I know people who have taken years to sell (not saying yours would) but buyers may be thinner on the ground next year due to finance availability

DespairingHomeowner Mon 16-Nov-20 17:35:00

PS - you may find that the right house for you comes up at a moment's notice if other people's finance doesn't come through: I've seen several of these & anticipate more

Africa2go Mon 16-Nov-20 17:36:11

The driver for me would be school applications. What happens if you have to stay in your current house?

I agree with a pp that I'd probably accept the offer giving a commitment to break the chain if needs be. I think it gives you the flexibility of buying or renting in preferred catchment if something comes up. I think prices will drop after the stamp duty frenzy has ended - if you've secured a buyer at an acceptable price, take it then take your time to find the right house in Spring.

Pipandmum Mon 16-Nov-20 17:40:02

I'd make the sale.

SheWouldNever Mon 16-Nov-20 18:25:35

@Africa2go what happens if we stay in our current house is eldest stands a pretty good chance of getting into our second choice school. Hence wanting to keep that as a back up option rather than break the chain. Plus we are very cautious about situations changing rapidly (as they did in March). What happens if we break the chain only for our lending prospects to change for the worse again? or one of us gets made redundant etc? But ideally we would really like to move to the new area and our first choice school which we far prefer to option b. It’s a much nicer place to live all round and we really want to make it happen.

There is literally zero rental options within the school catchment so that is not even an option. Family don’t live close to where we want to settle permanently and we do not want to be in a position where we are having to apply for secondary schools from their address.

We definitely want to be upfront with any potential buyers, so I think we are planning to tell the agents to tell them we’d be happy to consider breaking the chain for an asking price or above offer (which theirs is not), but for their offer they’d need to be happy to wait for us to look for properties, and at this stage we can’t guarantee that would be before the stamp duty deadline. If they still want to make an offer then at least everyone is clear on where we stand.

My husband is more protective over not breaking a chain than I am, as he is concerned about our financial security.

It is just annoying with this stamp duty deadline as we’d really like to be under offer so we can be proceedable if/when the right house comes up, but our property is priced pretty much bang on £500k and anyone looking to buy now is surely going to want to work to that deadline. We just can’t guarantee it for them.

OP’s posts: |
NoSquirrels Mon 16-Nov-20 18:38:20

Secondary school applications are nearly a whole year away - I think I would accept the offer, commit to breaking the chain as you have a place to go (move in with family temporarily), so that you’re in a good position to proceed as soon as something comes up. If your mortgage offer will improve in the early part of next year anyway you’ll be in a solid position.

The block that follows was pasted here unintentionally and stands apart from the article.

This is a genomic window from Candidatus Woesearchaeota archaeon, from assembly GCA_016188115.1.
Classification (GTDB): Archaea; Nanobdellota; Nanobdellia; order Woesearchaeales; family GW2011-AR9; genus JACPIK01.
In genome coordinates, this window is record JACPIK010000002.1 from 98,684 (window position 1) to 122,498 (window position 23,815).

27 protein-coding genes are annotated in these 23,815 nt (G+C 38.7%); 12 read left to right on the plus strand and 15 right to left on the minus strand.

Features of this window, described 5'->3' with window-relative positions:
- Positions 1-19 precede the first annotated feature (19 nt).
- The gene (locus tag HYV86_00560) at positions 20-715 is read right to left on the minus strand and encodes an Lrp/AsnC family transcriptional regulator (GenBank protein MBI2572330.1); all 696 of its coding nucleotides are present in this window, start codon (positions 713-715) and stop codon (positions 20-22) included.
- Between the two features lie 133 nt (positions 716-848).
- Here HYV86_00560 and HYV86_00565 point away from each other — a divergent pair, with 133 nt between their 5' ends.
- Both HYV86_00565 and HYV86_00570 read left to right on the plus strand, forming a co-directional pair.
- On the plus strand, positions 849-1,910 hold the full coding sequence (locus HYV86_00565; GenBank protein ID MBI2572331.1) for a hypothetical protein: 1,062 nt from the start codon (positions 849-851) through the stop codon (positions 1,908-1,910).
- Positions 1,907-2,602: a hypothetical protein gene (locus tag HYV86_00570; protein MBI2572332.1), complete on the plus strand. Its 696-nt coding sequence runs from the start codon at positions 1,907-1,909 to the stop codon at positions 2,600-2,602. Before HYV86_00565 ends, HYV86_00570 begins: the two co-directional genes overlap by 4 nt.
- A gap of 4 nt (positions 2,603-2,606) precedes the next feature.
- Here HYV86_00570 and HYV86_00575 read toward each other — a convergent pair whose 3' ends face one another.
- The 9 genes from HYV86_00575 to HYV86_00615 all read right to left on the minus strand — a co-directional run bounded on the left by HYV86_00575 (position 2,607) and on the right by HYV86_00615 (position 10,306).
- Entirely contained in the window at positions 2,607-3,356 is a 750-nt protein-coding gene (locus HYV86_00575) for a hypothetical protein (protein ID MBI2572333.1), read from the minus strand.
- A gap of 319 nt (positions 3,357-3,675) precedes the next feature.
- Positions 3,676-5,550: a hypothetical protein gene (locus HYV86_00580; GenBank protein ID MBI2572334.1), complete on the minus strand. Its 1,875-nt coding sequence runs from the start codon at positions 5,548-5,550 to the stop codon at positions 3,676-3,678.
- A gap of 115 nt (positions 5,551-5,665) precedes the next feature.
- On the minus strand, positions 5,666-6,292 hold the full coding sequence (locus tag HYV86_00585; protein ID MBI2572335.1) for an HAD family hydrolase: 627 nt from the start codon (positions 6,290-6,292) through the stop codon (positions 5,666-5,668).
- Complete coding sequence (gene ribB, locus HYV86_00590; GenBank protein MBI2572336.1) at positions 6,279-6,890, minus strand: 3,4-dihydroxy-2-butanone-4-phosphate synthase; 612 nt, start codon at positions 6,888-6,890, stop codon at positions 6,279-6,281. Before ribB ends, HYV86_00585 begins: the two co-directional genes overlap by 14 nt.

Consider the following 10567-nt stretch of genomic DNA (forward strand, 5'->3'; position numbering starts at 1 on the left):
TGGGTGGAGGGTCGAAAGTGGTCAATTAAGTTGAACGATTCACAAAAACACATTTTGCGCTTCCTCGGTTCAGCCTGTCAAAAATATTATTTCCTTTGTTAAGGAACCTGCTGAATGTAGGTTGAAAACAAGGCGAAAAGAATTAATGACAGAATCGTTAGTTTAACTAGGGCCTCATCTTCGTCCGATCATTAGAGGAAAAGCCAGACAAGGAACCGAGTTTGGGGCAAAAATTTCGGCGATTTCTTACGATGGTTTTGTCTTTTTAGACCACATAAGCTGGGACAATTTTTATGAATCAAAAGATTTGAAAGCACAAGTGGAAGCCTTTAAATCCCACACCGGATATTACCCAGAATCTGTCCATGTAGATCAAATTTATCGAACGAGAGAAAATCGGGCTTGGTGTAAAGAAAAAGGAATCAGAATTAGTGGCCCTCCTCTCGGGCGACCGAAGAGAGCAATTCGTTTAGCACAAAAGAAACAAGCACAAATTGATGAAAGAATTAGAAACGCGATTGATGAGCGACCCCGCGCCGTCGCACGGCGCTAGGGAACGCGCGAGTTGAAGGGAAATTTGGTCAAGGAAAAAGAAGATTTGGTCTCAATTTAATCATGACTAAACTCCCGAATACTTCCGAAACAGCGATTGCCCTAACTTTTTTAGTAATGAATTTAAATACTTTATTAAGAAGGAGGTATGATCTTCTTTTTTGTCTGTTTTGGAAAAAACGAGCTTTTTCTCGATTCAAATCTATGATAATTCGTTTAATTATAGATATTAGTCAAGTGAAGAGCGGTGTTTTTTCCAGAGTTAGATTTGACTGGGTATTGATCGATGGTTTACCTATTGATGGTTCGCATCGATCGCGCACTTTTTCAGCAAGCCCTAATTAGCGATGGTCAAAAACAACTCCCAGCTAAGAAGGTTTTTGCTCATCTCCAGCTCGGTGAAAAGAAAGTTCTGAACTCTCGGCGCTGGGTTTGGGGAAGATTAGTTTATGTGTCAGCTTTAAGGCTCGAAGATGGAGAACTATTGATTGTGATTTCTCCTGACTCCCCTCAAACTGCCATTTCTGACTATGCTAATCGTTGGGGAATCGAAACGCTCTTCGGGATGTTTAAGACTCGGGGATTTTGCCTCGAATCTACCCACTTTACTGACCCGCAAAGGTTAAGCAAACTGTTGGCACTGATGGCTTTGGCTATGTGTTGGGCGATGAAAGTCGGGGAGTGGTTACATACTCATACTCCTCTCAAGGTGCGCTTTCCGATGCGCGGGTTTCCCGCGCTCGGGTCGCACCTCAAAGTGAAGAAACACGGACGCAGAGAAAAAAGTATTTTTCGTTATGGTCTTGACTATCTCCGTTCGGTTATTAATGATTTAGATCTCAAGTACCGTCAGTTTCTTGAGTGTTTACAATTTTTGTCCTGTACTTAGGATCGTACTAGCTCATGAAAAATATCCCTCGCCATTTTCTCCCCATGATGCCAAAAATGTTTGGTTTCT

If you’ve found nothing at all to buy or rent within 11 months from now that would be very unusual.

TW2013 Mon 16-Nov-20 18:47:57

Can you look on rightmove etc for any houses which are SSTC and would be suitable and contact all the selling estate agents saying how much you are interested in a house like X house, you have a buyer and ready to move quickly. One of those houses might become available again.

If the rental isn't great near school 1 could you rent where you are near school 2. You would not be worse off in terms of schools and if you have completed on a house near school 1 by next Oct then you would be better off.

SheWouldNever Mon 16-Nov-20 18:48:28

@NoSquirrels I would normally agree that 11 months is a long time, but we have to have completed by the end of that 11 months, so it’s really at least 3/4 months less than that, and that’s with an uncomplicated chain with no problems or sellers pulling out etc. And seeing as our original plan was to sell and buy in Spring 2020 and that got massively waylaid by covid, and then our lending prospects tanked thanks to mortgage products being removed because of covid, I no longer have much faith that we could be so sure as to break our chain on our current house and successfully complete on a purchase in time for school applications. Covid has made everything so volatile. I am very very wary of assuming we have a lot of time and financial flexibility.

OP’s posts: |
madcatladyforever Mon 16-Nov-20 18:52:29

Just accept the offer, I ended up renting 300 miles away from my house and paying the mortgage at the same time it was hell. If someone wants to buy the house sell it, put your stuff in storage and sort things out as you go.
There is never a "right" time.

SheWouldNever Mon 16-Nov-20 18:55:44

@TW2013 I’m mulling over the idea of renting near school 2 if needs be. But if we don’t manage to complete on a sale near school 1, that will essentially mean we are sticking with school 2 long term, and then we’ll just be thinking why did we sell our house in this area that we had renovated to our tastes were happy with only to buy another house in the same area again, and pay more stamp duty for the privilege. I think it all hinges on whether we think we can guarantee a move happening to school 1 area in time, and I can’t work out of that is too much of a gamble. Also not many rentals allow pets and we have a cat and a dog.

OP’s posts: |
NoSquirrels Mon 16-Nov-20 18:56:56

I am very very wary of assuming we have a lot of time and financial flexibility.

Yes, I do understand this. But right now you have 11 months until the secondary deadline, an offer on your house from a keen and committed buyer who’s practically chain-free and motivated to move the sale along quickly.